All forms of stress in your life dip into the same pool of what we will call (for simplicity’s sake) “adaptive reserves.”
Essentially, your body has both a specific response to each specific stressor it encounters (for example, if you stress your muscles with weight training, they get bigger and stronger), and a general response to EVERY stressor it encounters. This general stress response is met by your immune system and nervous system ramping up their activity to protect you from the stress you’re under.
Unfortunately, your nervous system and immune system, just like your muscles, can give out if you place demands on them for too prolonged a period of time (chronic stress), or if you place too high of demands on them all at once (a very large acute stressor).
Since all stressors dip into the same pool of adaptive reserves, everything (both physical and psychological stress) contributes, based on how large each stressor is. And that’s why it is important to not undertake a demanding training program and diet when life stress is high.
If you’re already pushing your immune and nervous systems to the brink, adding the stress of harder training and a calorie deficit makes you more likely to “tip over the edge” and overwhelm those systems. This is especially true the leaner you get (in fact, even otherwise healthy bodybuilders often have to pull out of shows because they get sick close to a contest, simply because of how stressful it is to be that lean).
And when those systems are overwhelmed, that’s when bad stuff can start to happen. Muscle and tendon recovery rates slow down, meaning you’re more likely to get injured. Even worse, as those systems become overwhelmed and immune function drops, you become substantially more likely to get sick, as pathogens of all sorts have an easier time overwhelming your body’s depleted defenses.
Oh yeah, and it simply makes it harder to gain muscle and/or lose fat (which, relative to the rest of the potential consequences, should be the least of your concerns).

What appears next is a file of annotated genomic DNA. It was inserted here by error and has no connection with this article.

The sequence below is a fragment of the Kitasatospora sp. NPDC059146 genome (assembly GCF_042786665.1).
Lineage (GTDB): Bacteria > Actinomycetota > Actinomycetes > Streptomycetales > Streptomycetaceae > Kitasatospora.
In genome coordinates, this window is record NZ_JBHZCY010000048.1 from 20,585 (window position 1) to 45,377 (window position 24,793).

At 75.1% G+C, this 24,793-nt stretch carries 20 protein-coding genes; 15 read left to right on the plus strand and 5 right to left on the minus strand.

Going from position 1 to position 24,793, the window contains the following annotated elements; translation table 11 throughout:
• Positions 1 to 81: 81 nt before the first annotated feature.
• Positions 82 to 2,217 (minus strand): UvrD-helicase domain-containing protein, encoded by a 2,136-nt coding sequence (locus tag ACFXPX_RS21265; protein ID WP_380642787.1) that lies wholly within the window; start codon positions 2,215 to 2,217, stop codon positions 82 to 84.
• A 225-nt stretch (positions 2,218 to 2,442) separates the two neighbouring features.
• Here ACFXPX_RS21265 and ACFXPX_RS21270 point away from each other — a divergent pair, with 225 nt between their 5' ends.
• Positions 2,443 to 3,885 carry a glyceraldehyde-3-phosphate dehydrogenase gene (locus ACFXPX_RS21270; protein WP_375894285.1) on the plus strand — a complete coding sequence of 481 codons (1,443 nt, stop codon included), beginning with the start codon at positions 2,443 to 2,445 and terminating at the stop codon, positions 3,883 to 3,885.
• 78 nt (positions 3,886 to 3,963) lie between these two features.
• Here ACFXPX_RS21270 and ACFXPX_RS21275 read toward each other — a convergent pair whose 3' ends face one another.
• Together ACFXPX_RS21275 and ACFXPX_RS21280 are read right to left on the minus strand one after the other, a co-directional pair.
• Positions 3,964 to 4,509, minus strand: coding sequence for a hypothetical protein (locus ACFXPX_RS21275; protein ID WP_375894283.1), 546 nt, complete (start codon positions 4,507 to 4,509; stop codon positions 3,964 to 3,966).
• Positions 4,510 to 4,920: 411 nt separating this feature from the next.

For those basic reasons, I don’t take on clients who are under high amounts of day to day life stress. It’s impossible for me to know just how close anyone is to overwhelming those systems, and so if there’s any significant chance that anyone could become ill or get injured from taking my training and diet advice, it would simply not be ethical for me to work with them when I’m fully aware of what could happen.
So, it’s an honors system. If they would rate their stress on a scale of 1-10, if it’s a 7 or above, I advise them to come back to coaching at another time when they can make the most of it.
I am not qualified to give you advice on how to handle stress, but I can share my experience…
It would be rude and presumptuous to tell you how you should feel about the stresses you are under and how you should handle them.
However, if it helps, I will share the four key things that I did in 2015-2017 which reduced the amount of stress I was under, so dramatically, that the chronic back pain I had been suffering subsided, and I started to recover and enjoy my workouts again.
- I got out of a terrible, soul-crushing relationship. This is far and away the biggest factor.
- I started going on early morning walks. I’d do this prior to checking my phone or todo list. Some like meditation, I like fresh air and the fresh thoughts that I find come with it.
- I rearranged my working week’s schedule, to put client work and interviews at the start of the week, leaving the rest for writing and other creative work.
- I switched off notifications on my phone. It will ring, but no message alerts will be seen unless I unlock my screen. People now know that if they need me urgently, to call. Otherwise, they wait. This has cut out distractions and allows me to focus on work, or simply, the lost art of enjoying the moments we are in. This might sound unfeasible, but people around me quickly got used to it.
- I started writing a gratitude journal before bed, which trained me to start seeing the positives in everything in day to day life also. (Now being able to laugh about the level of paperwork I have to put up with as a business owner in Japan instead of letting the frustration get to me is one example.
That’s it. Simple, but it’s been invaluable to me.